Czech Nonet

Czech Nonet photo
Jana Herajnova, violin, Jan Nykryn, viola, Simona Hecova, violoncello, Radovan Hec, contrabass, Jiri Skuhra, flute, Jiri Krejci, oboe, Ales Hostoles, clarinet, Pavel Langpaul, bassoon, Vladimira Klanska, horn,

The Czech Nonet is shown at a site of great historical and cultural importance. They are on the steps of the Rodulfinum, the home of the Czech Philharmonic. The river behind them is the Vltava (or the Moldau as some know it). The Hradcany Castle is on the hill above them, where president Vaclav Havel resides and the Parliament meets. To your left is the Institute of Arts and Graphic Arts, to your right behind the Rudolfinum is the Prague Conservatory and Dance Conservatory. Behind you is Charles University, the second oldest university in Europe.

To: Concert Presentors:

The Czech Nonet is planning two tours in the United States, the first in the northeast from September 15, 1998 and October 4, 1998, and the second starting January 18, 1999 in Miami, FL and proceeding up I95 to Boston, MA on February 16, 1999. We would like to help you present this fine ensemble in your concert series.

Since its inception in 1924, the Nonet has enjoyed an excellent reputation and has attracted the attention of many important compositions. Over three hundred compositions have been written from this inspiration.

The Czech Nonet is well known throughout Europe and South America and they have numerous recording. As you will see from the information below, is well received by critics and audiences alike. You have an opportunity to present an this world class ensemble at a very modest cost.

To send an email message about engaging the Czech Nonet, [click here]. or call 1-602-668-9236.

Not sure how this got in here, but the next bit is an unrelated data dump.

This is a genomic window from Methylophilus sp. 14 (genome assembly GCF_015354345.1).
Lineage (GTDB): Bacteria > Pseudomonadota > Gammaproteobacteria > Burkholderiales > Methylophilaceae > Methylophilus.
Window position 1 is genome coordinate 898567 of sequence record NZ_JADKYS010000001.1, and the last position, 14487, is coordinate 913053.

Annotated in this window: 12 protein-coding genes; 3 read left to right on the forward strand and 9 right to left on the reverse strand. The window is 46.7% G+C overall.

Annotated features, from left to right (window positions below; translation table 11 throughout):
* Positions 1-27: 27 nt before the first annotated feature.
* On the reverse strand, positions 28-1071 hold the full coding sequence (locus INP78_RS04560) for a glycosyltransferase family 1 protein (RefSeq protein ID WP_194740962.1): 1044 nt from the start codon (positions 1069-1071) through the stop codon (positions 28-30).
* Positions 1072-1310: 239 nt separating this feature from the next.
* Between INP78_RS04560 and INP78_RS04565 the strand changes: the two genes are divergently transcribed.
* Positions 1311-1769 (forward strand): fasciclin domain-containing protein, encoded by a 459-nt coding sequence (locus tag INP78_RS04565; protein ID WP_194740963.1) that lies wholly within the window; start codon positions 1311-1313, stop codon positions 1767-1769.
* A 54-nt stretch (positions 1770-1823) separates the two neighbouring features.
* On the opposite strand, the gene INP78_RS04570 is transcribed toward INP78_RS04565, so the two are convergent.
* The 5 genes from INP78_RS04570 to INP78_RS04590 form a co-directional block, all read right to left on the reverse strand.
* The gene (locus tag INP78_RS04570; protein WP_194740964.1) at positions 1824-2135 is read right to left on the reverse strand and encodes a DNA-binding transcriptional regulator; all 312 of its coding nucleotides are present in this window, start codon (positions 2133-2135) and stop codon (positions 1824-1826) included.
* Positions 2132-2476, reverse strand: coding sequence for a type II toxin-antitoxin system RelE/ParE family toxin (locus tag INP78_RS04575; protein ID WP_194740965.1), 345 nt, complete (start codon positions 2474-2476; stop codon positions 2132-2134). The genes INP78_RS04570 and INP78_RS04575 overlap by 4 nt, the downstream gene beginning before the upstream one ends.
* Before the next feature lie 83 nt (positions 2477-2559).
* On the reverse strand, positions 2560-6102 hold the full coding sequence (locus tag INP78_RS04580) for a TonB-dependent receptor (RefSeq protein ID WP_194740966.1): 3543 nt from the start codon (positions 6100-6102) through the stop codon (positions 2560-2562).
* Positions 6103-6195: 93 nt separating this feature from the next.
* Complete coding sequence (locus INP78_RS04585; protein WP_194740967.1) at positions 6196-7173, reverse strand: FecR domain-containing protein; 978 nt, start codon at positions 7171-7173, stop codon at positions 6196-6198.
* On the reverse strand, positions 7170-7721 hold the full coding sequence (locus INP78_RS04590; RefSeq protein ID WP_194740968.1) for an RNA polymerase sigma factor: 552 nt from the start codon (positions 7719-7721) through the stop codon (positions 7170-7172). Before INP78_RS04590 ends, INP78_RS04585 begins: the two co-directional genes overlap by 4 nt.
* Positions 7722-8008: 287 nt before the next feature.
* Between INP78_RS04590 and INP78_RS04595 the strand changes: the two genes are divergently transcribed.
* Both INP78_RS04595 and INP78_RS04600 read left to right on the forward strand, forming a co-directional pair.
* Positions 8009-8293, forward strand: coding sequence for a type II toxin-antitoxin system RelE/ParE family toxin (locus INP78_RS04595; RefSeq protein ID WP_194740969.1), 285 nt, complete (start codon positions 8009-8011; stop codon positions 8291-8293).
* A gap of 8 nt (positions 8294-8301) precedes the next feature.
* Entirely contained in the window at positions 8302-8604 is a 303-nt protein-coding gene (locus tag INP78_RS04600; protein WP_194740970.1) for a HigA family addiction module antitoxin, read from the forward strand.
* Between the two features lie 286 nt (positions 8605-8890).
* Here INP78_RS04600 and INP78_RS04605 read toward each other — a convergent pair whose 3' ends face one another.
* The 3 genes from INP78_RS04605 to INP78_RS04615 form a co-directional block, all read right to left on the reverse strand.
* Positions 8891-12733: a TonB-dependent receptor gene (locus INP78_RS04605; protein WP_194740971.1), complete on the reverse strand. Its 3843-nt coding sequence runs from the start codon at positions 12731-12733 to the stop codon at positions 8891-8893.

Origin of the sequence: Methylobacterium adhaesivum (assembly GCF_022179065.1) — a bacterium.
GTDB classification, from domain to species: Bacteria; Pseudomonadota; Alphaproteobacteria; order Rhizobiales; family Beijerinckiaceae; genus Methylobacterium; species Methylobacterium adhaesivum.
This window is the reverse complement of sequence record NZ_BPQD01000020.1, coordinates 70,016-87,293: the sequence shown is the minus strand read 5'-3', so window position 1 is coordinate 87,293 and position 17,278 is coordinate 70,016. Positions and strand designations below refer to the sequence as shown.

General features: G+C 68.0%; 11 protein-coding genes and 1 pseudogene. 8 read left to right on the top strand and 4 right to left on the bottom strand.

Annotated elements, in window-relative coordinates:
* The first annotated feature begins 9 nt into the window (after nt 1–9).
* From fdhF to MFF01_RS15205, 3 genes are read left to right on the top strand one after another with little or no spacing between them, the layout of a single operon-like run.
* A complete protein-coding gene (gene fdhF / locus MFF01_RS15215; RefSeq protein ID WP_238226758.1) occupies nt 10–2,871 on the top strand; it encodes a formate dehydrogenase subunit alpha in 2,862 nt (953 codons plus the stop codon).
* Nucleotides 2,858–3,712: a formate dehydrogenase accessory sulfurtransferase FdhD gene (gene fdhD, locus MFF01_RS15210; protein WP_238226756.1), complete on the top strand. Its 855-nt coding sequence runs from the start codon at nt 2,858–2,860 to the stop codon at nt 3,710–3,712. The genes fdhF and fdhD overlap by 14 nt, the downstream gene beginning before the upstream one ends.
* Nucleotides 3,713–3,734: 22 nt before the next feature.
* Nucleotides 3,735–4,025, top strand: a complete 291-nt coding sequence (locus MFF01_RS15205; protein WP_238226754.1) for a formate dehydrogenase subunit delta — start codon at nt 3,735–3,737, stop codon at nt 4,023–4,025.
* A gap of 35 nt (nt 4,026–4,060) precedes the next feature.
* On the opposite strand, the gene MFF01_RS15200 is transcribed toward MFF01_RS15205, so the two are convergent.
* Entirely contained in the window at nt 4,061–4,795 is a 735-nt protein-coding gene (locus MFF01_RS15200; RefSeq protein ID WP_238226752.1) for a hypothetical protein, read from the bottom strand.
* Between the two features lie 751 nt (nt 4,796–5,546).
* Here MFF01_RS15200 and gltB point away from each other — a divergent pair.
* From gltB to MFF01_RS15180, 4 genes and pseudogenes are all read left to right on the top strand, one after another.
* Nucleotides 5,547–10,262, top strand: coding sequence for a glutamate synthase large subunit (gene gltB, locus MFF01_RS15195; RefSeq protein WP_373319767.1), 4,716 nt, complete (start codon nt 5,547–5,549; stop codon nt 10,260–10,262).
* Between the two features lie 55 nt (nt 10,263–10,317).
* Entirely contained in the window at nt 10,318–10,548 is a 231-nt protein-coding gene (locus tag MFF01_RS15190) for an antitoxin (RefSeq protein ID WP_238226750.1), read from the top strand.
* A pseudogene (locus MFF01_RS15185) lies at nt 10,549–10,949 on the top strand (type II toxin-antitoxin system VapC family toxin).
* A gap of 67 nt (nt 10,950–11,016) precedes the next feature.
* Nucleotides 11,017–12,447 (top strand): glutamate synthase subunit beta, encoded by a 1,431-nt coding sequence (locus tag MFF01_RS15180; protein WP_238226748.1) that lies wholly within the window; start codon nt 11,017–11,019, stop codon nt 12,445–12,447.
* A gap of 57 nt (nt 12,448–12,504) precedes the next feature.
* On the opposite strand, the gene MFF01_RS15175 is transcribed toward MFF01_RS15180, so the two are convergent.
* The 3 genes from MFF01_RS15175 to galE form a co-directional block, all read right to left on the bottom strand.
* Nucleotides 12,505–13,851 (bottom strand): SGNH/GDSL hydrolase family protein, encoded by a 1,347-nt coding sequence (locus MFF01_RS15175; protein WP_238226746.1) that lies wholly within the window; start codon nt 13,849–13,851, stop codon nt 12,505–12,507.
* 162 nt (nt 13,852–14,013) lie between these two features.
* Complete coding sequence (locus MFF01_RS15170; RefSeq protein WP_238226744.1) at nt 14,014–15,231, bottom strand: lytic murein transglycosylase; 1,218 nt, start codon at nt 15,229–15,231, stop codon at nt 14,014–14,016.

Czech Nonet

The Czech Nonet, one of the oldest chamber groups in the world, is very unique, not only in its long and successful tradition, but even with its quite original instrumental makeup. When it was formed in the year 1924 at the Prague Conservatory, inspired the Nonet of Ludwig Spohr, hardly anyone anticipated that the ensemble would very soon establish a concept for the entire musical public. From its very first moments, the ensemble become the center of enthusiastic attention from the public and music critics because of the extensive inspiration it gave to composers.

Thanks to its instrumentation (violin, viola, cello, contrabass and the woodwind quintet with its flute, oboe, clarinet, bassoon and horn), it provided an almost inexhaustible supply of colorful combinations and its full sound is effectively that of a chamber orchestra. If we take into account that the members of the nonet throughout its history were always remarkable musicians and well known as soloists on the concert stage and even the recording studio, it comes as no surprise that the nonet has travelled all over the world accompanied by critical praise and has been guests at the leading music festivals of the world.

The Czech Nonet has inspired through its performances the creation of a long series of compositions (today over three hundred and constantly new one are added), many of which are dedicated to the Nonet by such personalities as S. Prokofiev, W. Lutoslawski, B. Martinu, A. Haba and others). The Nonet has thus always been an enthusiastic and determined proponent of contemporary music.

The Musicians

Jana Herajnova, violin studied at the Prague Conservatory and the Academy of Music with Alexander Plocek and later with Nathan Milstein in Zurich. International competition prizes include finalist in Moscow 1978. She was a member of the Prague Symphony Orchestra in 1992-1994 and is now professor of violin at the Conservatory of Pardubice and Prague. Recordings with the Czech Radio include the complete Sonatas for Violin Solo by E. Ysaye and Cappriccios by N. Paganini. With the Nonet since 1995.

Jan Nykryn, viola studied at the Prague Conservatory, at Lawrence University (1991/2), master classes with Kata Havas (Oxford and Madeline Island). With the Nonet since 1995.

Simona Hecova, violoncello studied at the Prague Conservatory and the Academy of Music, with M. Mlejnik in Klagenfurt and B. Pergamenschikow and F. Helmerson in Lubeck. Prizes included Boris Heran (1986) and Liezen, Austria (1992 and 1994). She records for the Czech Radio.